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Jillian Johnson was looking forward to raising her healthy baby boy, Landon. She gave birth to him in 2012 and things seemed to be going all right. However, he passed away 19 days later.

Johnson had been attempting to breastfeed her baby. At the time, lactation consultants and nurses in charge of their care said he was latching on to her breast just fine.

The reality is that baby Landon passed away because of dehydration and cardiac arrest that caused him to have a brain injury.

Jillian Johnson & Giving Tuesday

My name is Jillian Johnson and my baby boy Landon passed away when he was 19 days old from severe dehydration. I learned that I didn’t make enough milk for Landon while I was exclusively breastfeeding him.I share his story in hopes that no other family EVER experiences the loss that we have.Not one doctor, nurse, or lactation consultant from my Baby-Friendly hospital recognized he was starving.Landon was discharged home with a weight loss of 9.72 percent.12 hours later, he went into cardiac arrest.I am asking you to donate to the Fed Is Best Foundation on Giving Tuesday because they are the only health organization that informs parents about the risks of insufficient feeding complications and how easy they are to prevent with safe supplementation.I trusted my Baby-Friendly hospital but they failed us.My baby paid the ultimate price. He didn’t have to die.Please help us prevent needless suffering.Please help us save newborn lives.Please donate as every dollar counts.Thank you.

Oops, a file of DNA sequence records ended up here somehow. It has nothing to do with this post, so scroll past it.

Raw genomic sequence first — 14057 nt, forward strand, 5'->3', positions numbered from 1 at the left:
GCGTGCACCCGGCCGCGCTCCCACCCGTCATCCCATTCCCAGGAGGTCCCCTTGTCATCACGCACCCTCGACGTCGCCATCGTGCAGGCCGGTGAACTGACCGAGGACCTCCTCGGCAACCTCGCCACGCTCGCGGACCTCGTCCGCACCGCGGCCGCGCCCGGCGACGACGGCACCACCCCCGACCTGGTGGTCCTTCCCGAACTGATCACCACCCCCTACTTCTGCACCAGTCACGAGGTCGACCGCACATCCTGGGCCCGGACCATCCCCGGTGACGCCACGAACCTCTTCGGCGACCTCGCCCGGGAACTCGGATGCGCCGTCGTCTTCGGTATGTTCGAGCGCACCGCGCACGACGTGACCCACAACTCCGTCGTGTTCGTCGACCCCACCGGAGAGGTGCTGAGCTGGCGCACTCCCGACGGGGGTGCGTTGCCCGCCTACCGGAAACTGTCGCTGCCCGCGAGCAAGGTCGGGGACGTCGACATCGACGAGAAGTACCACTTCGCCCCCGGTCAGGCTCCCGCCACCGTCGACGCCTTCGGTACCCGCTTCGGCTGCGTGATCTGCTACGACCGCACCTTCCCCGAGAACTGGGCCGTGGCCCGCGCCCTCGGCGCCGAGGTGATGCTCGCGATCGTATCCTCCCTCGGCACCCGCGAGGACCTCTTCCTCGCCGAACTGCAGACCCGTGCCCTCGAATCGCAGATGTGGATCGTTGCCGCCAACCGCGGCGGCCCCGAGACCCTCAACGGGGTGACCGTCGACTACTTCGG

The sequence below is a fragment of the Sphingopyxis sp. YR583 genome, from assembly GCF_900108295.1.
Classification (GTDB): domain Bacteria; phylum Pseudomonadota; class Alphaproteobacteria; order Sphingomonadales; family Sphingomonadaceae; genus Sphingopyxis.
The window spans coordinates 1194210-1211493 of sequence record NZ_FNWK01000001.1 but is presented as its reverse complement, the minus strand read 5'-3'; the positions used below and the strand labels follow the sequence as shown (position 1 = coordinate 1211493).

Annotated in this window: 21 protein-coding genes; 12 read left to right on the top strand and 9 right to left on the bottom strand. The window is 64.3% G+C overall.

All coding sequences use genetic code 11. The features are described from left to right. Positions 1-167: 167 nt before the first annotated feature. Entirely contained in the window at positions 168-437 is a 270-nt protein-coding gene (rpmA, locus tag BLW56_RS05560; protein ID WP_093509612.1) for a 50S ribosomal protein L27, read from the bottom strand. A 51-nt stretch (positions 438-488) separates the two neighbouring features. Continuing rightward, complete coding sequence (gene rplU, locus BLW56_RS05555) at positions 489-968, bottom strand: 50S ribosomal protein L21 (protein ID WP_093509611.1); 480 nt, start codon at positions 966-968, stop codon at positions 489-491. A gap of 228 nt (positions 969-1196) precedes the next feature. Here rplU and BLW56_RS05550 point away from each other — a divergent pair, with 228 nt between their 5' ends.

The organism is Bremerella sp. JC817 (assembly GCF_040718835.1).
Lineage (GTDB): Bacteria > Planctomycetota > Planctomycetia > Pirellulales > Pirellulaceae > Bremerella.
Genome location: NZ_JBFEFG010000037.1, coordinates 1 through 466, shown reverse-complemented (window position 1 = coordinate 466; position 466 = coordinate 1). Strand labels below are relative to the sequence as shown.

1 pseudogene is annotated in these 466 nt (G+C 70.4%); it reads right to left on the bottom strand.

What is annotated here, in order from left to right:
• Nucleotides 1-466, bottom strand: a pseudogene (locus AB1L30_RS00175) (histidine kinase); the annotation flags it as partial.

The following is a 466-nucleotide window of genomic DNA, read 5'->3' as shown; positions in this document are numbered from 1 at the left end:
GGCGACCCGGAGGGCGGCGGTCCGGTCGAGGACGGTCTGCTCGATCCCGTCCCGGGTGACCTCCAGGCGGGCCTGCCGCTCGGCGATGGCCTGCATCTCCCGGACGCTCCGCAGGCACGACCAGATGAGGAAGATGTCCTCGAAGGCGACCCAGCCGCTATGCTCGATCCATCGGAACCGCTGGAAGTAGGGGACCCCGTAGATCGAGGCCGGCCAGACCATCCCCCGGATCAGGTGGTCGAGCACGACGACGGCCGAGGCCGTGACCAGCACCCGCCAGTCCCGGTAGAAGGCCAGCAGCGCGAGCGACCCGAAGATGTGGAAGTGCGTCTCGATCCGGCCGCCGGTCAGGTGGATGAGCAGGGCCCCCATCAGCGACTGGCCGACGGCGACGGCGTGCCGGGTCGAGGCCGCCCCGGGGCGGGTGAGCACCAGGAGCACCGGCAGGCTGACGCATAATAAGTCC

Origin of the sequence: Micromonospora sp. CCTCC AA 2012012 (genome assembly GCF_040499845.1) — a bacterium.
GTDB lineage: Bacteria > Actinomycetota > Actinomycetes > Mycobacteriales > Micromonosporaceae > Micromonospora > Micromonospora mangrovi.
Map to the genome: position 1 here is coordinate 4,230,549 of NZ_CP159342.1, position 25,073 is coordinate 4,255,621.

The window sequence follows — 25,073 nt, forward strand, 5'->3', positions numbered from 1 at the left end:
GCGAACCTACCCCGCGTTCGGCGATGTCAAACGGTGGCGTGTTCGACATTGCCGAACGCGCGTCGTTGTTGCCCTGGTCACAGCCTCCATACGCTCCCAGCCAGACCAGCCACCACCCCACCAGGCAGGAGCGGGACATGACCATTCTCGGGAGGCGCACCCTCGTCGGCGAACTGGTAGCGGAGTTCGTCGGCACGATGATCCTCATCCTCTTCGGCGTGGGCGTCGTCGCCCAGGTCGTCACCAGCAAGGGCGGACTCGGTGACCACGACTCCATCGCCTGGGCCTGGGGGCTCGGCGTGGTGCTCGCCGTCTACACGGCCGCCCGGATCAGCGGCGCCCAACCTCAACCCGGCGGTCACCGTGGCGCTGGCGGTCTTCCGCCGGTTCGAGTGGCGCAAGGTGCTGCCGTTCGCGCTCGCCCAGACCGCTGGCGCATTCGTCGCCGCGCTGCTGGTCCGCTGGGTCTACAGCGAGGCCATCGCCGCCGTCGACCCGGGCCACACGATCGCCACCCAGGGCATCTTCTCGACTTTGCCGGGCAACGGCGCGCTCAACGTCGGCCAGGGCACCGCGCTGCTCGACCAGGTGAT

Posted by Fed is Best Foundation on Tuesday, December 3, 2019

In a blog post for organization Fed is Best, Johnson wrote:

“If I had given him just one bottle, he would still be alive.”

Johnson discussed the pressures to breastfeed exclusively, and her story got the attention of People. She told the magazine,

“I just want people to educate themselves so they don’t make the same mistake I did.

I couldn’t sit by any more and have another mom feel what I feel every day.

I don’t want any parent to have this hole in their heart.

Nothing can fill it.”

The executive director of Baby Friendly USA, Trish MacEnroe says breastfeeding is the safest way a mother can feed her child, but not all mothers produce enough milk at first. MacEnroe says,

“There is room for supplementation and there is room for a mother not to choose breastfeeding.”

Johnson’s story may be a cautionary tale, but she’s since become an advocate for better baby feeding practices.

It’s definitely brave for this mom to speak out. What do you think would help new moms best avoid something like this? Tell us below.